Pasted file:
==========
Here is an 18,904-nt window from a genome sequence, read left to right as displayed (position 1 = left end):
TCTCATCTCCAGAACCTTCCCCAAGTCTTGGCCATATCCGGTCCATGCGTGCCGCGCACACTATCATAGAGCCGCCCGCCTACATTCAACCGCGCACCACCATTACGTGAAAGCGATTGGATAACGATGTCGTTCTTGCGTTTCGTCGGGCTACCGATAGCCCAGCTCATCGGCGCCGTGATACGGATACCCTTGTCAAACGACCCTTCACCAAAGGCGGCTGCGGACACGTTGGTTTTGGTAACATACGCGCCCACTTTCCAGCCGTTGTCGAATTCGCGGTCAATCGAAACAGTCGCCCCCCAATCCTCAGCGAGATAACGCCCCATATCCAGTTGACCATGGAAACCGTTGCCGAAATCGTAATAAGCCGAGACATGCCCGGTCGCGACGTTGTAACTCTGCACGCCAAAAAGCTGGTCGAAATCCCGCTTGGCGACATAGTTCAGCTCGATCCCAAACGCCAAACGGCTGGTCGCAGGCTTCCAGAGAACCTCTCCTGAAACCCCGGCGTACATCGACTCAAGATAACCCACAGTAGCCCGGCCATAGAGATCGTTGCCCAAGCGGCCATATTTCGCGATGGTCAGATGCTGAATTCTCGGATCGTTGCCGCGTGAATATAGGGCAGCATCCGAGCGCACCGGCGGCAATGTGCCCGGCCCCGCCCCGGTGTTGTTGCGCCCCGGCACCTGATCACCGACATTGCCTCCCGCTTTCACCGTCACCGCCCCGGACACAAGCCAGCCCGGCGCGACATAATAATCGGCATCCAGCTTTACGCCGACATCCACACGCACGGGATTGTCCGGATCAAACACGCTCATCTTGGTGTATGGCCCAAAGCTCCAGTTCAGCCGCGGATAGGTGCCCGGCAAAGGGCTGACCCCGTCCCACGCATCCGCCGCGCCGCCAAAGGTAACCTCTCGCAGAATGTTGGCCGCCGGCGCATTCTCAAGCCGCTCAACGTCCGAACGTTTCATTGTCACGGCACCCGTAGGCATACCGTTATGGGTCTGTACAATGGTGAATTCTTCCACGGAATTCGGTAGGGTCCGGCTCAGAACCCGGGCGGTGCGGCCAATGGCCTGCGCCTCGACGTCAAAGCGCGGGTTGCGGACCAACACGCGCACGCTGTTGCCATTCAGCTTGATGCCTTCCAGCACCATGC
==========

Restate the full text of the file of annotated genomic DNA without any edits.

Here is an 18,904-nt window from a genome sequence, read left to right as displayed (position 1 = left end):
TCTCATCTCCAGAACCTTCCCCAAGTCTTGGCCATATCCGGTCCATGCGTGCCGCGCACACTATCATAGAGCCGCCCGCCTACATTCAACCGCGCACCACCATTACGTGAAAGCGATTGGATAACGATGTCGTTCTTGCGTTTCGTCGGGCTACCGATAGCCCAGCTCATCGGCGCCGTGATACGGATACCCTTGTCAAACGACCCTTCACCAAAGGCGGCTGCGGACACGTTGGTTTTGGTAACATACGCGCCCACTTTCCAGCCGTTGTCGAATTCGCGGTCAATCGAAACAGTCGCCCCCCAATCCTCAGCGAGATAACGCCCCATATCCAGTTGACCATGGAAACCGTTGCCGAAATCGTAATAAGCCGAGACATGCCCGGTCGCGACGTTGTAACTCTGCACGCCAAAAAGCTGGTCGAAATCCCGCTTGGCGACATAGTTCAGCTCGATCCCAAACGCCAAACGGCTGGTCGCAGGCTTCCAGAGAACCTCTCCTGAAACCCCGGCGTACATCGACTCAAGATAACCCACAGTAGCCCGGCCATAGAGATCGTTGCCCAAGCGGCCATATTTCGCGATGGTCAGATGCTGAATTCTCGGATCGTTGCCGCGTGAATATAGGGCAGCATCCGAGCGCACCGGCGGCAATGTGCCCGGCCCCGCCCCGGTGTTGTTGCGCCCCGGCACCTGATCACCGACATTGCCTCCCGCTTTCACCGTCACCGCCCCGGACACAAGCCAGCCCGGCGCGACATAATAATCGGCATCCAGCTTTACGCCGACATCCACACGCACGGGATTGTCCGGATCAAACACGCTCATCTTGGTGTATGGCCCAAAGCTCCAGTTCAGCCGCGGATAGGTGCCCGGCAAAGGGCTGACCCCGTCCCACGCATCCGCCGCGCCGCCAAAGGTAACCTCTCGCAGAATGTTGGCCGCCGGCGCATTCTCAAGCCGCTCAACGTCCGAACGTTTCATTGTCACGGCACCCGTAGGCATACCGTTATGGGTCTGTACAATGGTGAATTCTTCCACGGAATTCGGTAGGGTCCGGCTCAGAACCCGGGCGGTGCGGCCAATGGCCTGCGCCTCGACGTCAAAGCGCGGGTTGCGGACCAACACGCGCACGCTGTTGCCATTCAGCTTGATGCCTTCCAGCACCATGC